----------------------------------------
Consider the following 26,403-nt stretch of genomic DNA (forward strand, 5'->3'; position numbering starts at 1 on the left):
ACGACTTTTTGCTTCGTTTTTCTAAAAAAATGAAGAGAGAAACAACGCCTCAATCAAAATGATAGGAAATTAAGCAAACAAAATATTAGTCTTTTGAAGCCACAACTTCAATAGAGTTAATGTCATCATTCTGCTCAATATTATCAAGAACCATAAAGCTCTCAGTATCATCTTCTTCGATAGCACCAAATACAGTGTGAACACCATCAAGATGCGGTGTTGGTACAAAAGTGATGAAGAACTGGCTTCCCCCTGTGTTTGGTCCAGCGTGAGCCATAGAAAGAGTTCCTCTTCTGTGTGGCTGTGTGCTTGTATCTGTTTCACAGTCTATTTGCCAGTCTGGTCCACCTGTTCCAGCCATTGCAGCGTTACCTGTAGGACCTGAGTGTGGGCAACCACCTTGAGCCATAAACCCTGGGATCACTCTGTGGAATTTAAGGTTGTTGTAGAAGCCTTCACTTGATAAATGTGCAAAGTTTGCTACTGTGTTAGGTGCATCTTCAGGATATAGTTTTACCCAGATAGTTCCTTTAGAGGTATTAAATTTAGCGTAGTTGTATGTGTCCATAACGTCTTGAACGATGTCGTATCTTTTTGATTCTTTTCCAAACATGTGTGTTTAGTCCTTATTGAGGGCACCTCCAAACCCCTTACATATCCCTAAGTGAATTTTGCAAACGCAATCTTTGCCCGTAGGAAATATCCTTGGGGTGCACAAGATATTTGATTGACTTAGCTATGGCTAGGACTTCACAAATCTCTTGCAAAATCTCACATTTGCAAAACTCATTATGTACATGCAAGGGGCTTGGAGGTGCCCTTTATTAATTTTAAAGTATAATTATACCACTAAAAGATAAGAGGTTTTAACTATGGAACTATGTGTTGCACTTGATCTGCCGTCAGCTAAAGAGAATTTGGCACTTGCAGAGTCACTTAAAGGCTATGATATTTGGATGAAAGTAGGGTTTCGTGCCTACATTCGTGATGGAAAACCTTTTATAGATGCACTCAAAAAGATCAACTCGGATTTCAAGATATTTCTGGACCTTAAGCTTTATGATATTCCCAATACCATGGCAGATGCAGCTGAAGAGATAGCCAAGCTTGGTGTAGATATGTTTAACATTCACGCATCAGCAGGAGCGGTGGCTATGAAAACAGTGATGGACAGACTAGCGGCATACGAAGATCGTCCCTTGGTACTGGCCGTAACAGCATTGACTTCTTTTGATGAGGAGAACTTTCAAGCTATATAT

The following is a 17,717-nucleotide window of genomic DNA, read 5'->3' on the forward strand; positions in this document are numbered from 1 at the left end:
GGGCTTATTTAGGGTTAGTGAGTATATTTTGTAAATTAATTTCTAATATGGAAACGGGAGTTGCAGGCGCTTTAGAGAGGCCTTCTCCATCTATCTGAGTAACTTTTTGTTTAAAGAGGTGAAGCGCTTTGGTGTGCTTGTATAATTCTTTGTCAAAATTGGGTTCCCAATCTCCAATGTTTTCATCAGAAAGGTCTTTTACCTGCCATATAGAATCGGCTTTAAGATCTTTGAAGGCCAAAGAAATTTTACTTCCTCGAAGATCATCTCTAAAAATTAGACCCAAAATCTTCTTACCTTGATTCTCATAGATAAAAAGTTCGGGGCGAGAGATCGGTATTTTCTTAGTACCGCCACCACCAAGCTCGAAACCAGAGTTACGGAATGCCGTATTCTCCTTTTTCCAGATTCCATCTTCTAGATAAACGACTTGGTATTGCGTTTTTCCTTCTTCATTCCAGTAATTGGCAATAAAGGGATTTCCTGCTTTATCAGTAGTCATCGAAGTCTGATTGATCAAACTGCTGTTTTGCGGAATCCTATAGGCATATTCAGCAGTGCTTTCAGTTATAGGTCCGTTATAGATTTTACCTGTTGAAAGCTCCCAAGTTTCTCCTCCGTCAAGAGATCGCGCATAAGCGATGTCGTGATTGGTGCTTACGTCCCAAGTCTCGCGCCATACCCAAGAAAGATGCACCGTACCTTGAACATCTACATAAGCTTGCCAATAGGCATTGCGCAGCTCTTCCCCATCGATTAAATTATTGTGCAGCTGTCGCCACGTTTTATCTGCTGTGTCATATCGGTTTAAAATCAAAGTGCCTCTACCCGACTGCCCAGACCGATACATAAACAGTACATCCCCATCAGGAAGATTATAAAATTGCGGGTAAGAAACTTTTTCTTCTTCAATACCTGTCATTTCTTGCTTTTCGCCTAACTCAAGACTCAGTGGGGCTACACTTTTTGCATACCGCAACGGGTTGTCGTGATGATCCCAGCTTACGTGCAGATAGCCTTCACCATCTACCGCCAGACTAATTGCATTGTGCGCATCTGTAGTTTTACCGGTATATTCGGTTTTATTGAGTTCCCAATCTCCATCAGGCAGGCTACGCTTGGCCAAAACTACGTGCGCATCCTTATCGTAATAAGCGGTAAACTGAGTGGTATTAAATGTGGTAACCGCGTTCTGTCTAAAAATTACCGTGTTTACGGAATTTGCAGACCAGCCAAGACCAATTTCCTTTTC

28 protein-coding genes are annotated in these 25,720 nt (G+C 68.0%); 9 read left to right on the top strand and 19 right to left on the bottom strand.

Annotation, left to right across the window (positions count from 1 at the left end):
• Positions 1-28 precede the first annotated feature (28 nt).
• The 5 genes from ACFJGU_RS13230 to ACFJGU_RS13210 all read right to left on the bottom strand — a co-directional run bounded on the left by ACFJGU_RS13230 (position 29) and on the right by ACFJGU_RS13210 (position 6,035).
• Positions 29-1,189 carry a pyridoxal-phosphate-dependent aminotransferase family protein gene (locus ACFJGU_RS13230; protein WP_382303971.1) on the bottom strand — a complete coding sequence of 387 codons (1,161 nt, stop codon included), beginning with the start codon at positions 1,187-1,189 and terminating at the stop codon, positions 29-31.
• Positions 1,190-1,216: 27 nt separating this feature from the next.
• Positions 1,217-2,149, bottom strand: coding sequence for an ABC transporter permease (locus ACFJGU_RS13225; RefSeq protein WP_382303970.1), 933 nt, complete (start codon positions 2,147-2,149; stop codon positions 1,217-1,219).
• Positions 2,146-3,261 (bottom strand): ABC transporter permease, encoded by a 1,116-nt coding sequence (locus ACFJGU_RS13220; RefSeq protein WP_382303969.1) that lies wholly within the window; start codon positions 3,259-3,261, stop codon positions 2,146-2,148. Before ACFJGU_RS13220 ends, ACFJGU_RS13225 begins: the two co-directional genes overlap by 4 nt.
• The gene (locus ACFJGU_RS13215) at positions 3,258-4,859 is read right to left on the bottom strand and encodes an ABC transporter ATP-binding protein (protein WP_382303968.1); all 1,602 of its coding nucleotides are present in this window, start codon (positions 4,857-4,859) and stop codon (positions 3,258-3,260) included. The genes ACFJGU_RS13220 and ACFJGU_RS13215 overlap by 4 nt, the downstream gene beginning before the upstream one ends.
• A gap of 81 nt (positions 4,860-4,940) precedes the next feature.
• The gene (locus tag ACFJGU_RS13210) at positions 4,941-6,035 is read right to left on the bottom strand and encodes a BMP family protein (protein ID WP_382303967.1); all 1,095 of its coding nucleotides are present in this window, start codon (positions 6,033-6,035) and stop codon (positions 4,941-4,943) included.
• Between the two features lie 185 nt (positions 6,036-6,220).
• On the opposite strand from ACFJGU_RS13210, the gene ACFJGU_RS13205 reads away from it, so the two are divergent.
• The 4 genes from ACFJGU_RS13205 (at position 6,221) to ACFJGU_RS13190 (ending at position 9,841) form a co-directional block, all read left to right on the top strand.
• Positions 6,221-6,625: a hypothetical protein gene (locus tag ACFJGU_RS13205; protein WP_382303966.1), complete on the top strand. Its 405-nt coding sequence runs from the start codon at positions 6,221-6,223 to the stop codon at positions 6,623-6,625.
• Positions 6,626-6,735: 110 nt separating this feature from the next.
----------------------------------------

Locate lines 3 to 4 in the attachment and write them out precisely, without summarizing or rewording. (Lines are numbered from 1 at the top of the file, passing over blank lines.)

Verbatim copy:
The following is a 17,717-nucleotide window of genomic DNA, read 5'->3' on the forward strand; positions in this document are numbered from 1 at the left end:
GGGCTTATTTAGGGTTAGTGAGTATATTTTGTAAATTAATTTCTAATATGGAAACGGGAGTTGCAGGCGCTTTAGAGAGGCCTTCTCCATCTATCTGAGTAACTTTTTGTTTAAAGAGGTGAAGCGCTTTGGTGTGCTTGTATAATTCTTTGTCAAAATTGGGTTCCCAATCTCCAATGTTTTCATCAGAAAGGTCTTTTACCTGCCATATAGAATCGGCTTTAAGATCTTTGAAGGCCAAAGAAATTTTACTTCCTCGAAGATCATCTCTAAAAATTAGACCCAAAATCTTCTTACCTTGATTCTCATAGATAAAAAGTTCGGGGCGAGAGATCGGTATTTTCTTAGTACCGCCACCACCAAGCTCGAAACCAGAGTTACGGAATGCCGTATTCTCCTTTTTCCAGATTCCATCTTCTAGATAAACGACTTGGTATTGCGTTTTTCCTTCTTCATTCCAGTAATTGGCAATAAAGGGATTTCCTGCTTTATCAGTAGTCATCGAAGTCTGATTGATCAAACTGCTGTTTTGCGGAATCCTATAGGCATATTCAGCAGTGCTTTCAGTTATAGGTCCGTTATAGATTTTACCTGTTGAAAGCTCCCAAGTTTCTCCTCCGTCAAGAGATCGCGCATAAGCGATGTCGTGATTGGTGCTTACGTCCCAAGTCTCGCGCCATACCCAAGAAAGATGCACCGTACCTTGAACATCTACATAAGCTTGCCAATAGGCATTGCGCAGCTCTTCCCCATCGATTAAATTATTGTGCAGCTGTCGCCACGTTTTATCTGCTGTGTCATATCGGTTTAAAATCAAAGTGCCTCTACCCGACTGCCCAGACCGATACATAAACAGTACATCCCCATCAGGAAGATTATAAAATTGCGGGTAAGAAACTTTTTCTTCTTCAATACCTGTCATTTCTTGCTTTTCGCCTAACTCAAGACTCAGTGGGGCTACACTTTTTGCATACCGCAACGGGTTGTCGTGATGATCCCAGCTTACGTGCAGATAGCCTTCACCATCTACCGCCAGACTAATTGCATTGTGCGCATCTGTAGTTTTACCGGTATATTCGGTTTTATTGAGTTCCCAATCTCCATCAGGCAGGCTACGCTTGGCCAAAACTACGTGCGCATCCTTATCGTAATAAGCGGTAAACTGAGTGGTATTAAATGTGGTAACCGCGTTCTGTCTAAAAATTACCGTGTTTACGGAATTTGCAGACCAGCCAAGACCAATTTCCTTTTC